Man thinks he was victim of debit card ‘skimmer,’ account hit for $3,000

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(Photo: First Bank)

BRIGHTON, Colo. — A Brighton man said a thief racked up close to $3,000 in charges on his debit account. He believes he was the target of a skimming attack. And what’s worse – he said the suspect has been shopping at stores not too far from his own neighborhood.

Dan Axtell said he started noticing money missing from his business account a couple of weeks ago, and he noticed fraudulent transactions dating back to October.

“I think I bought him a toilet for his house from Home Depot,” Axtell said.

He quickly realized someone had his debit card information, spending a total of more than $2,800.

“It looks to me like I’m helping this guy remodel his house,” Axtell said, reviewing his bank statement.

Axtell said the suspect even purchased a one-year warranty for parts from a local auto shop, providing a name – which admittedly could be a fake – but also the make and model of his vehicle.

“So we got all that information,” he said.

Axtell believes he was likely the victim of a debit card skimmer. He hopes police catch the guy, but he also wants to get the word out.

“The reason why my bank didn’t contact me sooner is because all these transactions were local,” he said. “You know, they weren’t out-of-state. They were here.”

The scam doesn’t seem to be going away anytime soon. Anytime you use your card – at an ATM, at the gas pump, in a vending machine, or even at a ticket kiosk – experts say you’re at risk. The skimmer reads your card and a camera captures your PIN.

Colorado’s Department of Regulatory Agencies, or DORA, shared tips to keep your personal information safe.

“Wiggle and cover” is a good practice, according to experts. Wiggle the card to make it harder for the skimmer to read, and cover your hand to block the camera as you type in your PIN.

But some skimmers are more advanced. Crooks can even place a fake keypad over the real one to get the information they need, experts said. So be wary of any keypad with a film or cover on top of it.

As for Axtell, he has this to say to thief, “Go get a damn job.”

His bank refunded the fraudulent charges. But he had to take time off work to deal with the mess.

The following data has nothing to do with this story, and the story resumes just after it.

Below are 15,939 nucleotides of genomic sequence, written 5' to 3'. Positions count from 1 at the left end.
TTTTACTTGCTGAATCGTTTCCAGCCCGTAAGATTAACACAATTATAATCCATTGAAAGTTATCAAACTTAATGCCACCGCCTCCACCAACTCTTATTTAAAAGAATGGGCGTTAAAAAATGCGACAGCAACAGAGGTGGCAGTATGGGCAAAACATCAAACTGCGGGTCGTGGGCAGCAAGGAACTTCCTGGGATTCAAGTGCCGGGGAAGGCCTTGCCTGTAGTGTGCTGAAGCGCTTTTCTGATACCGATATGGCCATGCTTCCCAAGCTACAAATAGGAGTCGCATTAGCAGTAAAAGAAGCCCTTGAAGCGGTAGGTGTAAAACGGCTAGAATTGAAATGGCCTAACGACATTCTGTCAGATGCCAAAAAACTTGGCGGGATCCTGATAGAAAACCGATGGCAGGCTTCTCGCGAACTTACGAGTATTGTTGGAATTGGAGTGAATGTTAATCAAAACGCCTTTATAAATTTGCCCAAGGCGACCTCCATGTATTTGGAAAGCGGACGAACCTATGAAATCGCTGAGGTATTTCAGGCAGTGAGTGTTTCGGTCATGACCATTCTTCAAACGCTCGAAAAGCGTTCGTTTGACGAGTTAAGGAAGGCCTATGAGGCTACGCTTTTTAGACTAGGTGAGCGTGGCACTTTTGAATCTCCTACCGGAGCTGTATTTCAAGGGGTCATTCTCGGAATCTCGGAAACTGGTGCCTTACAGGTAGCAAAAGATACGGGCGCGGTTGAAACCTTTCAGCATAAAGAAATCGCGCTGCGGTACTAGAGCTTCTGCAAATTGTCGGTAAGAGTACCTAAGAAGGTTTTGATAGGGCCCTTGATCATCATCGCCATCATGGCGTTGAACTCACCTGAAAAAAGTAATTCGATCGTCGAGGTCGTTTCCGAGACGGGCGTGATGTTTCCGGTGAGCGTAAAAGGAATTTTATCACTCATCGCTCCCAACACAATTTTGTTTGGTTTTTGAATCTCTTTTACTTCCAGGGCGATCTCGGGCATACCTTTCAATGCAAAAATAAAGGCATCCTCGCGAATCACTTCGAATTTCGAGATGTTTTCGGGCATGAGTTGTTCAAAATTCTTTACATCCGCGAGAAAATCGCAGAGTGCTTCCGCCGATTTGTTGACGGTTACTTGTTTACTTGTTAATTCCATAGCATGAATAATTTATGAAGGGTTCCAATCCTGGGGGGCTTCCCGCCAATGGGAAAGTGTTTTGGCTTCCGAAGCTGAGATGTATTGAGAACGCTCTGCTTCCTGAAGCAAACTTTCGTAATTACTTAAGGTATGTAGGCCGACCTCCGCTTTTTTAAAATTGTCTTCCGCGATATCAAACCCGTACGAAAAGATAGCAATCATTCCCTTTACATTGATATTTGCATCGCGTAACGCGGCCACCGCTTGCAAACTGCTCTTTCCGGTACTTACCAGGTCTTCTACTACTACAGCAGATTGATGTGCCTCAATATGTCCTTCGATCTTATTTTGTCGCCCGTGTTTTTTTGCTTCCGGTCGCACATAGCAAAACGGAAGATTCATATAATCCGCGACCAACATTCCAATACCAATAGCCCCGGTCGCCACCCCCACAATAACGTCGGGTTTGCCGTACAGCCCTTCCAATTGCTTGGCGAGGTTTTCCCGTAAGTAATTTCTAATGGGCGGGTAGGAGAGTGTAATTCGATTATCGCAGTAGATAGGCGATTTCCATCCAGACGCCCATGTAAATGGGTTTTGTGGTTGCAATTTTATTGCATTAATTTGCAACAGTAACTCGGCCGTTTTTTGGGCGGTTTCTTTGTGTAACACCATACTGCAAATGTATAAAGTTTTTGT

“I could’ve been out making money for myself or for my family, you know,” he said.

Tips and resources

Here are four tips from DORA to avoid becoming a victim of a ‘skimmer’ device:

1. Check for Tampering 

At any ATM, check for signs of tampering or remote installations that don’t appear part of the machine (such as a small camera or wires that appear to be out of place). Look on the card reader and near the speakers. The keyboard should not have a film or cover on it or be more than one piece. There shouldn’t be any loose parts if you give a pull on something that protrudes, like the card reader. Even if these are in check, if something just doesn’t feel right about an ATM, don’t use it.

2. Wiggle and Cover

A good practice to get into is to wiggle your card a bit as you swipe it or push it into the reader. Skimmers reportedly have a harder time collecting the data because of the wiggle motion. You can also give a wiggle to the card reader mechanism, keypad and other parts to make sure nothing is loose. Additionally, always use a cover – your hand, your phone, a piece of paper – as you type in your PIN.

3. Use Indoor ATMs

High traffic areas with ATMs inside banks and grocery stores are typically safer than outdoor terminals. Also, the risks for skimming are higher on the weekends because criminals will install the skimmers on Saturdays or Sundays and then remove them before banks open on Monday. Be aware that today’s criminals are sophisticated and no ATM is completely safe.

4. Always Report It

Reporting suspicious activity or theft to your card issuer or bank as soon as possible is paramount to not being held liable to the amount you might lose if you fall victim to an ATM skimming attack. Most financial institutions have a zero liability policy that protect their customers, but there is still a process that needs to be followed. The sooner you report fraudulent activity the better!

“While banks take important measures to keep ATMs secure, ultimately the best practice to protect your credit and your money and avoid becoming a victim is to be informed and prepared,” said State Banking Commissioner, Chris Myklebust. “Talk to your bank about their policies regarding fraudulent transactions, including skimming. Then have a list of action items ready so that you can take charge of the situation immediately if necessary.”

Additional resource

Colorado Attorney General – Stop Fraud Colorado

How skimming works courtesy: FBI

How skimming works courtesy: FBI


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